Daytona 500 is never fair, but Byron's victory is no fluke

DAYTONA BEACH, Florida -- They don't call it the Fair American Race.

They do not call it the Satisfying American Race, the Predictable American Race or the Tidy American Race. It's the Great American Race. As in, great at keeping us guessing.

NASCAR's biggest single event, which was held for the 66th time on a rain-postponed Monday evening at the self-declared World Center of Racing, can be described by a list of lead characteristics that shifts and shuffles more chaotically than this year's Daytona 500 pinball machine of a leaderboard that produced 41 lead changes between 20 different drivers, five over the race's final 20 laps.

But fair? No. Never fair. That's the nature of a 2.5-mile superspeedway with tight quarters in skyscraper turns, an asphalt beast that has never made much sense to any eyes, be they engineers, spectators or the poor souls who have decided to drive around that monster at 200 mph.

"It's speedway racing. It's a lot of fun until it sucks," declared Joey Logano, who led a race-best 45 laps but ended his night 33rd, wrecked while running third and battling for the lead again with less than ten laps remaining. "It's usually the guys who start the wreck that survive. That's the frustrating part."

The car whose nose found the car that hit Logano? It was in the accordion collision only because another car had hit it when the cars ahead of them started scrambling and forced everyone behind them to suddenly slow down, and was driven William Byron. Byron's Chevy was popped from behind by teammate Alex Bowman, causing Byron to hit second place Brad Keselowski, who was turned into Logano, who then teamed up to take out 20 other cars behind them. That group included nine of the 20 drivers who had led the race at some point during the day.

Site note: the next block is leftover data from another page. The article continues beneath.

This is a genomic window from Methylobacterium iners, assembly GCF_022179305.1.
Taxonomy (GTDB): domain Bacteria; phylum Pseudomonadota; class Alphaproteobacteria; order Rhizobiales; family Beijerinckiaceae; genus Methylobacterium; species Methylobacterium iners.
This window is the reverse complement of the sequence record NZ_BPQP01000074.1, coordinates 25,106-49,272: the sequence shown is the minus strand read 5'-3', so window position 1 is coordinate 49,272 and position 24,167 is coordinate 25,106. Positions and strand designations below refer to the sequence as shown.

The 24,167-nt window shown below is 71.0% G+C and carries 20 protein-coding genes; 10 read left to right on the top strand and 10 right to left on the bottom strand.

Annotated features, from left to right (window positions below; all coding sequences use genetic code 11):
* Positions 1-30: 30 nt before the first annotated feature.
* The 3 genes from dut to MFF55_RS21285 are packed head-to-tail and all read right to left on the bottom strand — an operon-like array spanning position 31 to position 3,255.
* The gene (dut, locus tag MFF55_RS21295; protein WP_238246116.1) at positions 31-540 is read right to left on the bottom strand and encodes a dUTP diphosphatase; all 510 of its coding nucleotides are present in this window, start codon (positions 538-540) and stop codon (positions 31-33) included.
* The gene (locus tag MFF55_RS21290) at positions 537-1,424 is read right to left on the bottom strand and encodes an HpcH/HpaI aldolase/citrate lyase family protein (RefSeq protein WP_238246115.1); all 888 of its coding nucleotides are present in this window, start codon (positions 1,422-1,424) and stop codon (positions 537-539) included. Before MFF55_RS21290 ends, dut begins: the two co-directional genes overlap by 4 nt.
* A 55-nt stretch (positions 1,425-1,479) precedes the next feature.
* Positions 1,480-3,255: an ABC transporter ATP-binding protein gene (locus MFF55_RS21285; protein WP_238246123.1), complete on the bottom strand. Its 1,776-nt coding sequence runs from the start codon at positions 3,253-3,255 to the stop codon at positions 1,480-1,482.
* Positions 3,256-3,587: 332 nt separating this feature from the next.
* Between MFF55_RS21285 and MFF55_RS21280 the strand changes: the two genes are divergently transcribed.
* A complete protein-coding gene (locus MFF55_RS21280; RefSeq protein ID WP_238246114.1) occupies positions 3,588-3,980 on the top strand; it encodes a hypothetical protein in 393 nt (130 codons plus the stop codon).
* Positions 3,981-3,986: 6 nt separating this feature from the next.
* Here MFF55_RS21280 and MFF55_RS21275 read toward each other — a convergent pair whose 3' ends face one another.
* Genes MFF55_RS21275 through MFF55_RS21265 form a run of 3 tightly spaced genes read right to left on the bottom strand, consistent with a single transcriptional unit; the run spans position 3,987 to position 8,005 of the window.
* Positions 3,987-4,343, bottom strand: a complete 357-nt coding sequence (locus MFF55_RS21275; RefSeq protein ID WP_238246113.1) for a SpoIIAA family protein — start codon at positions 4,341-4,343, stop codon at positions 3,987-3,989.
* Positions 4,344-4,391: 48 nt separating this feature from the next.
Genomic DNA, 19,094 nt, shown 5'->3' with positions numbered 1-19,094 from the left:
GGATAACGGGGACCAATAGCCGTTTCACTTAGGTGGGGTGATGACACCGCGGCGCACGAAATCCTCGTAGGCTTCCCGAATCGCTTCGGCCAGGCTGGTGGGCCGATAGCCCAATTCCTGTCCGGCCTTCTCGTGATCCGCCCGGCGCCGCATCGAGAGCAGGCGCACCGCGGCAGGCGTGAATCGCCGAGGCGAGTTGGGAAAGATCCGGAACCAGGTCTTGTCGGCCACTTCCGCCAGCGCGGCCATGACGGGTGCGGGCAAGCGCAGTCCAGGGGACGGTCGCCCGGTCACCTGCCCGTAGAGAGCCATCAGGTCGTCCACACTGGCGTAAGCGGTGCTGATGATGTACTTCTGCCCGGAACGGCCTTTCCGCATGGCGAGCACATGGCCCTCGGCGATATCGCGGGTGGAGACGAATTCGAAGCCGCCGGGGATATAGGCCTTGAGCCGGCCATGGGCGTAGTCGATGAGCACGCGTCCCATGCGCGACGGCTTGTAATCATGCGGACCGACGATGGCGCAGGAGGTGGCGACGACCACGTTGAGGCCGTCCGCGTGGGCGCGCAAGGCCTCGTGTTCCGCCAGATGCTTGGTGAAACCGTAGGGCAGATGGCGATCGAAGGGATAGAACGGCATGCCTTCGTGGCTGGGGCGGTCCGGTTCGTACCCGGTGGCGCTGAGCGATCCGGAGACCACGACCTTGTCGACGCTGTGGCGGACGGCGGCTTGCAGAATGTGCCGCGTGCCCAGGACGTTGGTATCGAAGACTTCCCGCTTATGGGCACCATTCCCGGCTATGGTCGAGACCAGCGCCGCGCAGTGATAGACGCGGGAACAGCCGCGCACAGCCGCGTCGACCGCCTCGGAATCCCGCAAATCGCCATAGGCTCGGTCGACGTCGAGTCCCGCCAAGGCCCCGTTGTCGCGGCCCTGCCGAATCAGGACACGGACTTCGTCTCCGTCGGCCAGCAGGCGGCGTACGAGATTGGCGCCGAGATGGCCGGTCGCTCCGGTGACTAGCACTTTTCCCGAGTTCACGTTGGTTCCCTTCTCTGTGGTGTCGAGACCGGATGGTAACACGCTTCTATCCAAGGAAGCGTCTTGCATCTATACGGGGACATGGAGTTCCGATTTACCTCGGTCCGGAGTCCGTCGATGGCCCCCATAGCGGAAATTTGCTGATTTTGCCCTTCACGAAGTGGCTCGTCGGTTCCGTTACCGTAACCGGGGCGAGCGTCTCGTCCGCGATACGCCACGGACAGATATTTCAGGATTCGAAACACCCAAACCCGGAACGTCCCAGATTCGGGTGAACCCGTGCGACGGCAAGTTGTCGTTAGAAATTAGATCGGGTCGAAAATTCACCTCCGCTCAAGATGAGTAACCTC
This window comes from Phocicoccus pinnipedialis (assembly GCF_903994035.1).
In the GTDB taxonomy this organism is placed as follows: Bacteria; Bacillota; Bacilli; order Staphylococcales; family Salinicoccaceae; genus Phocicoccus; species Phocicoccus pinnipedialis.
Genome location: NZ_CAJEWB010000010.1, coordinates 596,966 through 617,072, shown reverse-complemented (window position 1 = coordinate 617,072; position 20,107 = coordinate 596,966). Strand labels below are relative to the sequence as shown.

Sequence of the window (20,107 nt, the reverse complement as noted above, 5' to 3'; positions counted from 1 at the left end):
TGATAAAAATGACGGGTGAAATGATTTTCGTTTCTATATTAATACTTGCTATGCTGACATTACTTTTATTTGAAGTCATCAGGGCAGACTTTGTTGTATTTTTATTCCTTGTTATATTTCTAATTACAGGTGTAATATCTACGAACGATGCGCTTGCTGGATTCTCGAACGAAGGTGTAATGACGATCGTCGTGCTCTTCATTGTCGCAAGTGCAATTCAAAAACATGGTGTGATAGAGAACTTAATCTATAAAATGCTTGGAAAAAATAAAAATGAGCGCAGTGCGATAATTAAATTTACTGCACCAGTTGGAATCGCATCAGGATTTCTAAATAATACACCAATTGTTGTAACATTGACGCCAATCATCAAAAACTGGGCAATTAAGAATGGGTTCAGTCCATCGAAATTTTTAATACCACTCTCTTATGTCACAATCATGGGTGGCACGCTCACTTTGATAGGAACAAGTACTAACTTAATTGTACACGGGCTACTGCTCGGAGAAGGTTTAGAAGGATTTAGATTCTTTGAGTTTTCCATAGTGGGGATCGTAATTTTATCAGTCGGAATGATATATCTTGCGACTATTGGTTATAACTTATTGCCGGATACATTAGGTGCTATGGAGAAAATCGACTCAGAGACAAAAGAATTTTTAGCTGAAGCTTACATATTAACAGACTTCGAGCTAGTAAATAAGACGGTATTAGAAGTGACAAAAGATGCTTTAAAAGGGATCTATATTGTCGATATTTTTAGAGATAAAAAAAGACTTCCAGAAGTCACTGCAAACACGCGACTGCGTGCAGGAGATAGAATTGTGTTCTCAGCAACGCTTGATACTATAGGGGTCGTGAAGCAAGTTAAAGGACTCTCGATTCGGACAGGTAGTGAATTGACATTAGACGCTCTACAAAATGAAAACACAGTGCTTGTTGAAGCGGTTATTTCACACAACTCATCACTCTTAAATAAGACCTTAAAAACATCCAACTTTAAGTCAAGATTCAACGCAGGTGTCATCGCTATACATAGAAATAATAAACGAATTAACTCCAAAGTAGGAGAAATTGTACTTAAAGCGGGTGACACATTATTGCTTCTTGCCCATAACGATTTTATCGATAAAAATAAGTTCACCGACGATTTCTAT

When the checkered flag was finally shown nearly 30 minutes later, who was the winner? It was Byron.

See? Not fair.

"You're trying to make the right decisions, the right calls, to get yourself into position to win the race," said Jeff Gordon, who won this race twice driving the same No. 24 Chevy that he now helps oversee as chairman of Hendrick Motorsports. "But in this type of racing, when the finish is coming, there isn't much you can control but to put your foot into the gas and hope that whatever happens -- because something is going to happen -- that you be out in front of it."

Something definitely happened. And it did again when Byron was leading and barely made it across the start-finish line to begin the 199th and final circuit before another multicar crash unfurled behind him.

"Yes, you know that's coming. So, if you are fortunate to be in the lead -- and by the way, that also makes you the target -- you look in the rearview mirror and hope you can outrun it," Byron said in Victory Lane, his firesuit freshly saturated in champagne. "We did. And I can't believe it."